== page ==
AMA: Japan’s Pearl Freedivers
How long have humans been visiting the underwater world assisted only by natural born attributes? Most freedivers are aware of the rich history of the sport and one of the earliest freediving cultures known being Japan’s Ama divers and was dated back to 300 BC.
Ama means “woman of the sea” are Japanese divers that are famous for collecting pearls but initially, they have dived for food like seaweed, shellfish, lobsters, octopus, and sea urchins.
Traditionally, and even as recent as the 1960s, Ama dived wearing only a fundoshi (loincloth) all-white sheer diving uniform and tenugui (bandana) to be more presentable and to enhance the ease of movement while diving and as it was believed to ward off sharks. They used a wooden barrel as a buoy, they were connected to it by a rope and would use it to rest and catch their breath between dives.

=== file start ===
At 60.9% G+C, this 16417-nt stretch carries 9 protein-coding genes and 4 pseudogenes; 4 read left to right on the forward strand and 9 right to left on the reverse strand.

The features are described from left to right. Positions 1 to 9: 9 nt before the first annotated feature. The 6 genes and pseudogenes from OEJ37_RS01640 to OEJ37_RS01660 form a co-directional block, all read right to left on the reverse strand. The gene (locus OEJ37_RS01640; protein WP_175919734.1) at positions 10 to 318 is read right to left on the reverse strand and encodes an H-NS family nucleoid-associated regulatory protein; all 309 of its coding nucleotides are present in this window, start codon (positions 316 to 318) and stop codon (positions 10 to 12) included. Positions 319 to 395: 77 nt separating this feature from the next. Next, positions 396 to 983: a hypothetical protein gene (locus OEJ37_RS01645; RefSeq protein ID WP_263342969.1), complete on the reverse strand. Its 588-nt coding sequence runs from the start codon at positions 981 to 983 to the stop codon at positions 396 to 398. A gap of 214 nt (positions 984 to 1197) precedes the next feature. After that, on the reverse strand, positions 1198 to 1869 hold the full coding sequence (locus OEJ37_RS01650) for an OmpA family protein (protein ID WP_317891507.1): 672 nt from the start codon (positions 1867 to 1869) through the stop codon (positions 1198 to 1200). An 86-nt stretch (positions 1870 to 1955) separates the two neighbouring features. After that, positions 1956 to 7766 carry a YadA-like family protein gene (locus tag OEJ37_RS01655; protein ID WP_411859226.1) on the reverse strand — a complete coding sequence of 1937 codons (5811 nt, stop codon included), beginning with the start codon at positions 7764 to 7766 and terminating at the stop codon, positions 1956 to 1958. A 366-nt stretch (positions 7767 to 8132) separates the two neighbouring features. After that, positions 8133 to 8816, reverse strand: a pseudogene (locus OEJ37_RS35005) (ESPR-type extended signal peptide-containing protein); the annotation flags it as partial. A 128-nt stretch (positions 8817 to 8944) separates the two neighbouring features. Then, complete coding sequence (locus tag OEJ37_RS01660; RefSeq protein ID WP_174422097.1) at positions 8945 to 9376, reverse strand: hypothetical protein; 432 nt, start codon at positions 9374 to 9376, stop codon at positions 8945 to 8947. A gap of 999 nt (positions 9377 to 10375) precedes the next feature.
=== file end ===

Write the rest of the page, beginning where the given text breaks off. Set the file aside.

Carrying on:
Ama do not dive in buddy pairs but in groups of 5 to 10 women with depths of up to 20 meters. They use a unique breathing technique called the Isobue or “sea whistle”. The Isobue is used to relax the Ama during their surface intervals, which are very short, typically less than 60 seconds. The whistle is a long and slow exhalation. Ama equalize hands free via ‘Beance Tubaire Volontaire’ BTV maneuver as their masks do not feature the flexible nose pocket.
One of the reasons Ama are mainly female is said to be their thicker layer of fat than their male counterparts to help them endure the cold water during long periods of diving. Another reason is the self-supporting nature of the profession, allowing women to live independently and foster strong communities.
Here is a link to a video of the last Ama pearl diver: